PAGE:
Crim. No. 692.
March 19, 1901.
APPEAL from a judgment of the Superior Court of Los Angeles County and from an order denying a new trial. John L. Campbell, Judge.
The facts are stated in the opinion of the court.
R.A. Bird, Appellant, in pro. per.
Earl Rogers, amicus curiae, for Appellant.
Tirey L. Ford, Attorney-General, for Respondent.
This is an appeal from a judgment of conviction upon a charge of forgery. The facts sufficient for an understanding of the matters of law here presented for consideration will be found in the former appeal of People v. Bird, 124 Cal. 33.
Upon the trial of this cause, a witness, — Grove, the teller of the bank, — who had paid the money on the check presented by defendant, was admitted to be dead. He had testified at the preliminary examination of defendant, and upon two trials of this case. The prosecution offered, and there was admitted in evidence, the testimony of the deceased witness given upon the preliminary examination. The defendant then, in various ways and by different offers, sought to introduce in evidence the testimony of Grove given at the former trials of this case, and the evidence was excluded. Some objection is here made by respondent to the sufficiency of the form of these offers, but the objections are too technical to justify consideration in so important a matter, for it is plain that the rulings of the court went, not to the form of the objections, but to the single proposition that the testimony of the deceased witness given upon former trials was under no circumstances admissible, and that only the testimony that such a witness had given upon preliminary examination was admissible. At common law, the testimony of a witness given upon a former trial of a cause between the same parties was admissible for or against either party, upon showing that he was dead or without the jurisdiction of the court. Such was the undoubted rule of evidence at common law, and before the adoption of the codes it was sanctioned and employed in this state. (People v. Murphy, 45 Cal. 137; People v. Devine, 46 Cal. 46; 1 Greenleaf on Evidence, sec. 1631, and note; 1 Bishop on Criminal Procedure, sec. 527.) In Mattox v. United States, 156 U.S. 237, the question is learnedly considered and elaborately treated, the cases are reviewed, and it is declared that authority is overwhelming in favor of the admissibility of such testimony for or against the defendant, when the defendant was present, either at the examination of the deceased witness before a committing magistrate, or at the former trial, with an opportunity for a cross-examination afforded him. Upon the adoption of our codes it was provided by subdivision 8 of section 1870 of the Code of Civil Procedure that the testimony of a witness deceased, or out of the jurisdiction, or unable to testify, given in a former action between the same parties, relating to the same matter, is admissible; and as the rules of evidence in civil actions are applicable also to criminal actions, except as otherwise provided in the code (Pen. Code, sec. 1102), the same rule obtains in this state, unless changed by positive enactments. There has been, by section 686 of the Penal Code, a restriction placed upon and a narrowing of this common-law rule of evidence. Under the title of the "Rights of Defendant in a Criminal Action," it is provided that a defendant shall have the right of confrontation of the witnesses against him, saving in those cases where the charge has been preliminarily examined by a committing magistrate, the testimony taken down by question and answer in the presence of the defendant, who, either in person or by counsel, has cross-examined or had an opportunity to cross-examine the witness, or where the testimony of a witness who is unable to give security for his appearance has been taken conditionally in like manner in the presence of the defendant. It is here to be noted that the section is declarative of the rights of a defendant, and in so defining those rights, limits the evidence, and the mode and manner of its production and introduction, which may be employed against him. In effect, therefore, and as our decisions hold, it deprives the prosecution of the right, which theretofore it enjoyed, of introducing against a defendant the evidence of a deceased or absent witness, unless taken before a committing magistrate, or by deposition in the mode prescribed. It forbids the introduction of the testimony of such witness, absent or deceased, which may have been given upon a former trial of the cause. Why the legislature should have so modified the common-law rule, we need not now stop to inquire. Sufficient to say that it is quite plain that it has done so. (People v. Oiler, 63 Cal. 101; People v. Chin Hane, 108 Cal. 597; People v. Sierp, 116 Cal. 251; People v. Cady, 117 Cal. 10; People v. Plyler, 126 Cal. 382. )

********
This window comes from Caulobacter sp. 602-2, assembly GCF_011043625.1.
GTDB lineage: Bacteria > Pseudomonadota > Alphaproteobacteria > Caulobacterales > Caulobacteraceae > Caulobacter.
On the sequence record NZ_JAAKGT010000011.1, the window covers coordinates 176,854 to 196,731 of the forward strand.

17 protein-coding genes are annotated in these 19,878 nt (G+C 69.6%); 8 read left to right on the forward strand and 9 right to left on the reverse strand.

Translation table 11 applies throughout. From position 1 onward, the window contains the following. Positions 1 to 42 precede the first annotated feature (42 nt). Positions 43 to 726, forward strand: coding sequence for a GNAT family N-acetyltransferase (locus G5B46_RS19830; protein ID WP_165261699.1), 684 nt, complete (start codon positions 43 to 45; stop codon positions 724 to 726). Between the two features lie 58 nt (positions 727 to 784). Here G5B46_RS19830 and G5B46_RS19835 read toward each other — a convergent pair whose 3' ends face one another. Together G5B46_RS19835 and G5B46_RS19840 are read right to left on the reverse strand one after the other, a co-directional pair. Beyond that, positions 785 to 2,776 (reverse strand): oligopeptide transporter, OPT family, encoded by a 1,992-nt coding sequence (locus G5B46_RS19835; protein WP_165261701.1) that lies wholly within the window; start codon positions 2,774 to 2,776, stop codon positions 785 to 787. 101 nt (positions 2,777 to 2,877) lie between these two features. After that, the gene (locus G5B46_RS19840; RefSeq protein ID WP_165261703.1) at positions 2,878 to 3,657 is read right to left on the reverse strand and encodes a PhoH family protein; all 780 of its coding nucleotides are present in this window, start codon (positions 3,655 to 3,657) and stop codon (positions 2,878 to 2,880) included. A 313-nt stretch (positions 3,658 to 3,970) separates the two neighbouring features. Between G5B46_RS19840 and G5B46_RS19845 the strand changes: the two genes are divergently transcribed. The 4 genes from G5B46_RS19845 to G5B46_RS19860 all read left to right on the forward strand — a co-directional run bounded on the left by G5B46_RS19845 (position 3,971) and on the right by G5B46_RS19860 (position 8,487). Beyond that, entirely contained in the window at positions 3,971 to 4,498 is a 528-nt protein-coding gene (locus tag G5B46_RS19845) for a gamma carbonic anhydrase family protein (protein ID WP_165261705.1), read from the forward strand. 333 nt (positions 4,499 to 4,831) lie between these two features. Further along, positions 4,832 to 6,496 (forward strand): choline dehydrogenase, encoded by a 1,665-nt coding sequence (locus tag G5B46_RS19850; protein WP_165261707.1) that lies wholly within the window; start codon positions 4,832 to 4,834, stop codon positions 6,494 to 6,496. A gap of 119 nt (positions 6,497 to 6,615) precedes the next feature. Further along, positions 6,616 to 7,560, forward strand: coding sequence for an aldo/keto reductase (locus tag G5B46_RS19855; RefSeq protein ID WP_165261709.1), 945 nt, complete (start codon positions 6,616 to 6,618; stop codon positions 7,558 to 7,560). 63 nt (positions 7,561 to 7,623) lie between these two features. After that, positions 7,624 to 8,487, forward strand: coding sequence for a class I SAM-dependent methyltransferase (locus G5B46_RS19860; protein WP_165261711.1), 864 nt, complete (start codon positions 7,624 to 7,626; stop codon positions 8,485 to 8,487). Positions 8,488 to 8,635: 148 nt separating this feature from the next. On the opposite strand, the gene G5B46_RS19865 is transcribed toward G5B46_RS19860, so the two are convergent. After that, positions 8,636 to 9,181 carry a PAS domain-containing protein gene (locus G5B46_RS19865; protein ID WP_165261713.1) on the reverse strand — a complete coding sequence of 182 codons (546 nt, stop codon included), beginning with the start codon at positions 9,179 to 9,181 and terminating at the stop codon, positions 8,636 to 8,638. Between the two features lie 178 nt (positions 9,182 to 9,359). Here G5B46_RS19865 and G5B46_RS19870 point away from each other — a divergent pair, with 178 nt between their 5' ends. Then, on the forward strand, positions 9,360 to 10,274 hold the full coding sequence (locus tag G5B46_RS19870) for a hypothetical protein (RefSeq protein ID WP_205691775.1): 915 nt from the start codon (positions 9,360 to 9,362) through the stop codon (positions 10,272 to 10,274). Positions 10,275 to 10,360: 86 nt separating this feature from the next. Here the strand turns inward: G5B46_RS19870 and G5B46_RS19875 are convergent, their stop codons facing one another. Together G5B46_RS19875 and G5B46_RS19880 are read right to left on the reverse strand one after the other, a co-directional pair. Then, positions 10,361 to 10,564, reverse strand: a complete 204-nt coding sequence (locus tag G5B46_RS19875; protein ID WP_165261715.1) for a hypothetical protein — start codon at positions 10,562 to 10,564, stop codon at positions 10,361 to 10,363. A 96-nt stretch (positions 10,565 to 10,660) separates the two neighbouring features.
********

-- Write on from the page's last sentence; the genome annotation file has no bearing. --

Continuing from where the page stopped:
But, upon the other hand, there is in this no restriction upon the rights of a defendant. The rule as to him is the same as it was before the adoption of the codes, and as it stood at common law. He may waive his right of confrontation, if he so desires, and introduce in evidence the testimony of such dead or absent witnesses, whether that testimony was given at the preliminary examination or upon a former trial of the cause.
The refusal of the court to admit the testimony of George Francis and C.C. Corum, given upon the former trial of the cause, was, for the reasons above stated, also prejudicial error. The offer was not alone to prove the testimony by the recollection of the official reporter, reinforced by his stenographic notes, but included, as well, an offer to prove it by the official transcript of those notes on file in the court.
No other of appellant's specifications seems to require particular mention, saving one, where the court admitted evidence clearly prejudicial to defendant, concerning his presence with and relations to a certain woman, under a general assurance of the prosecution to connect it with the case. Upon the failure so to do, the court properly struck out the evidence, and instructed the jury to disregard it. The practice however, is one not to be commended, for there is inevitably some impression made and effect left upon the minds of the jurors.
The judgment appealed from is therefore reversed and the cause remanded for a new trial.
McFarland, J., and Temple, J., concurred.